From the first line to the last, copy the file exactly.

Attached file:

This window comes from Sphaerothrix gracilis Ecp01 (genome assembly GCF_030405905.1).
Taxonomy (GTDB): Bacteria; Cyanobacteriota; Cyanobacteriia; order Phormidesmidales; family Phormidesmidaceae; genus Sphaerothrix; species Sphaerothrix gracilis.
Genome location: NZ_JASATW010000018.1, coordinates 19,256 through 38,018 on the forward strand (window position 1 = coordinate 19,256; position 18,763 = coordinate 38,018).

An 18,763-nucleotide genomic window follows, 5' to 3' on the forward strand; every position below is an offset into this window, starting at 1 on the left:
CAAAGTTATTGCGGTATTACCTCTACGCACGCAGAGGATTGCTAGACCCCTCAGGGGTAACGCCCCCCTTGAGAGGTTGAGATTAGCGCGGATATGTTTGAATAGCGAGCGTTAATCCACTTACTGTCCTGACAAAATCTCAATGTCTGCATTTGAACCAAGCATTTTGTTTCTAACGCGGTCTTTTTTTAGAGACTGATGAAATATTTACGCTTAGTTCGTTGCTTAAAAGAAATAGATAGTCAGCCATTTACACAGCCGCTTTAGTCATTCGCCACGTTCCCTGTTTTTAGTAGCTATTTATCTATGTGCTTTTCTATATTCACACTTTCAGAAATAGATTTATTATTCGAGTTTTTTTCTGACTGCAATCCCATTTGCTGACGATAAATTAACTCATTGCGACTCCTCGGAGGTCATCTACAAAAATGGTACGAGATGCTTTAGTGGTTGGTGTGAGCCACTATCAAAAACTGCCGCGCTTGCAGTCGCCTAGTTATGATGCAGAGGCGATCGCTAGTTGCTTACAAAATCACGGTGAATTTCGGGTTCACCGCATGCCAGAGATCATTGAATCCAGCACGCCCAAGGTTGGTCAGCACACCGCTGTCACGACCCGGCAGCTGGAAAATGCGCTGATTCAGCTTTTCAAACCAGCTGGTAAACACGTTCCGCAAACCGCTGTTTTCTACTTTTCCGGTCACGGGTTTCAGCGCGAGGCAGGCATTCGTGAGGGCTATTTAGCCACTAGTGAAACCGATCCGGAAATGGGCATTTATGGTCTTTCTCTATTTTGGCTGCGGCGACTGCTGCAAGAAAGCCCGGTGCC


This window comes from Sphaerothrix gracilis Ecp01 (genome assembly GCF_030405905.1).
Taxonomy (GTDB): Bacteria; Cyanobacteriota; Cyanobacteriia; order Phormidesmidales; family Phormidesmidaceae; genus Sphaerothrix; species Sphaerothrix gracilis.
Genome location: NZ_JASATW010000018.1, coordinates 19,256 through 38,018 on the forward strand (window position 1 = coordinate 19,256; position 18,763 = coordinate 38,018).

An 18,763-nucleotide genomic window follows, 5' to 3' on the forward strand; every position below is an offset into this window, starting at 1 on the left:
CAAAGTTATTGCGGTATTACCTCTACGCACGCAGAGGATTGCTAGACCCCTCAGGGGTAACGCCCCCCTTGAGAGGTTGAGATTAGCGCGGATATGTTTGAATAGCGAGCGTTAATCCACTTACTGTCCTGACAAAATCTCAATGTCTGCATTTGAACCAAGCATTTTGTTTCTAACGCGGTCTTTTTTTAGAGACTGATGAAATATTTACGCTTAGTTCGTTGCTTAAAAGAAATAGATAGTCAGCCATTTACACAGCCGCTTTAGTCATTCGCCACGTTCCCTGTTTTTAGTAGCTATTTATCTATGTGCTTTTCTATATTCACACTTTCAGAAATAGATTTATTATTCGAGTTTTTTTCTGACTGCAATCCCATTTGCTGACGATAAATTAACTCATTGCGACTCCTCGGAGGTCATCTACAAAAATGGTACGAGATGCTTTAGTGGTTGGTGTGAGCCACTATCAAAAACTGCCGCGCTTGCAGTCGCCTAGTTATGATGCAGAGGCGATCGCTAGTTGCTTACAAAATCACGGTGAATTTCGGGTTCACCGCATGCCAGAGATCATTGAATCCAGCACGCCCAAGGTTGGTCAGCACACCGCTGTCACGACCCGGCAGCTGGAAAATGCGCTGATTCAGCTTTTCAAACCAGCTGGTAAACACGTTCCGCAAACCGCTGTTTTCTACTTTTCCGGTCACGGGTTTCAGCGCGAGGCAGGCATTCGTGAGGGCTATTTAGCCACTAGTGAAACCGATCCGGAAATGGGCATTTATGGTCTTTCTCTATTTTGGCTGCGGCGACTGCTGCAAGAAAGCCCGGTGCC